A Michelin-style grading scheme could be introduced for Scotland's bars based on the staff's knowledge of Scotch whisky.
The Whisky Ambassador, co-founded by Victor Brierley, who runs Glasgow Whisky Tours, will provide a training scheme aimed at improving the level of service offered in pubs and hotels.
Up to three stars will be awarded to a premises based on the levels of training their staff have received.
Mr Brierley said he wants to create a network of "whisky ambassadors" who are able to explain the difference between brands. The scheme will also aim to give bar staff confidence to persuade customers to experiment with more expensive premium drinks from within the range of more than 2,500 Scottish whiskies on the market.
He said: "There are some excellent whisky bars and a lot of knowledge in some places, but many bar staff even in high-end bars and hotels don't know what they are talking about.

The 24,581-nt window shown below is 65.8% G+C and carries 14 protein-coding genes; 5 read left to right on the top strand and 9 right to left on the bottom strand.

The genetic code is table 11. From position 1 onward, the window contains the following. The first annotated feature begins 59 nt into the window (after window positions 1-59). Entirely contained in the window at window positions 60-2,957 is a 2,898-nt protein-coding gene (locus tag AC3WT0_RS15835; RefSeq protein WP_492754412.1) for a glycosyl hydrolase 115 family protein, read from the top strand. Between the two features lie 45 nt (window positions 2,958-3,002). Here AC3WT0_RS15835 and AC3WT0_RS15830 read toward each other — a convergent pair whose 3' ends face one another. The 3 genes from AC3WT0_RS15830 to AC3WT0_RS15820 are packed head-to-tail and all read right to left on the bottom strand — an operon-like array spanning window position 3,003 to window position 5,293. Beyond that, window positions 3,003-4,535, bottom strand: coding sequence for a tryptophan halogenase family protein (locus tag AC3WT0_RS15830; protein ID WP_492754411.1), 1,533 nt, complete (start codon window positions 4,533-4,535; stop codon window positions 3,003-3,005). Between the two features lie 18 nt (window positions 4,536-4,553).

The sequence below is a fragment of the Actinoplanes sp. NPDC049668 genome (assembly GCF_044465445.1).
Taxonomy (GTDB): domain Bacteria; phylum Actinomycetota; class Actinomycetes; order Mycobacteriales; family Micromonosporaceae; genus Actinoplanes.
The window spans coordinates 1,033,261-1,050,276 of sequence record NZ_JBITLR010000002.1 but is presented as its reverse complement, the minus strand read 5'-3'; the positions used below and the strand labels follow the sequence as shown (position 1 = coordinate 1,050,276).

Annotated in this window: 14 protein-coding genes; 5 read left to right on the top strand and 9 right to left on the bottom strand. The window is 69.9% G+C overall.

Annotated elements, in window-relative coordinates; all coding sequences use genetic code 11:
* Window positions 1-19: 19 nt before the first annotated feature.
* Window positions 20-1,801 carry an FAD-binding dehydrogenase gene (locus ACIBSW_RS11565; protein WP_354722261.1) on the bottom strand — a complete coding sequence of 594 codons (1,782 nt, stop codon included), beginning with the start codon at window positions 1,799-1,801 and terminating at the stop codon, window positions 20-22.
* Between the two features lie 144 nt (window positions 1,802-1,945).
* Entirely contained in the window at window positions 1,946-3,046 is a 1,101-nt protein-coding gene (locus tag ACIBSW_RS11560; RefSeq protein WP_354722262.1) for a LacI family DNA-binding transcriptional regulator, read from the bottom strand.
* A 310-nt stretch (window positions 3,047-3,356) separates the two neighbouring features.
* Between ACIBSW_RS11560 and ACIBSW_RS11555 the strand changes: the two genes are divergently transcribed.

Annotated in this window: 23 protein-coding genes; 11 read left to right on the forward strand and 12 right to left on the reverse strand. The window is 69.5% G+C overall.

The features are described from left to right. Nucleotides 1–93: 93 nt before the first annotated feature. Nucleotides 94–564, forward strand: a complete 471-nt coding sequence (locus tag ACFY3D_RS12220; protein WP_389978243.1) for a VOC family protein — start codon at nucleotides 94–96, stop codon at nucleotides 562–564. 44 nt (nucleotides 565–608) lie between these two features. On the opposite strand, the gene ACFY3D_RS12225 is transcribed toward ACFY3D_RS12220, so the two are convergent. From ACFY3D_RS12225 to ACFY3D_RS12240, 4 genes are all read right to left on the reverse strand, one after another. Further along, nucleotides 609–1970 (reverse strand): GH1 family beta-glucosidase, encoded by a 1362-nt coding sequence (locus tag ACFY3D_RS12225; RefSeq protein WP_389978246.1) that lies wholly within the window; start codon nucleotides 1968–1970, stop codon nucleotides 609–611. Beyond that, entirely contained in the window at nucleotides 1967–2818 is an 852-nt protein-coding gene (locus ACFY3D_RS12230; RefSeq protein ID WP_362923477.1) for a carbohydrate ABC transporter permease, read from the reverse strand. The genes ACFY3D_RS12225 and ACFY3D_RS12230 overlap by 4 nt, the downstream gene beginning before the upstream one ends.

"Premises will have sommeliers who can talk about champagne and red or white wine until it's coming out of their ears, but shockingly, they often don't know the first thing about whisky, our national drink.
"Recent VisitScotland research has indicated that the bar trade in Scotland could be doing better and of course, knowledge is power. We're giving them this knowledge."
Mr Brierley said Scotch whisky is the "Rolls Royce" of alcoholic luxuries, and said the country should not be "under-selling" it.
He added: "Bar staff should be able to talk about what whisky is, the colour, the age, the peatiness, the sweetness, and how it has come to find its way into bars all over the world.
"They should be knowledgeable and confident enough to up-sell, encouraging people to try a malt, even if it costs a couple of pounds more than a blend, and to experience the very best whiskies. Our mantra is to get people to drink less but drink better."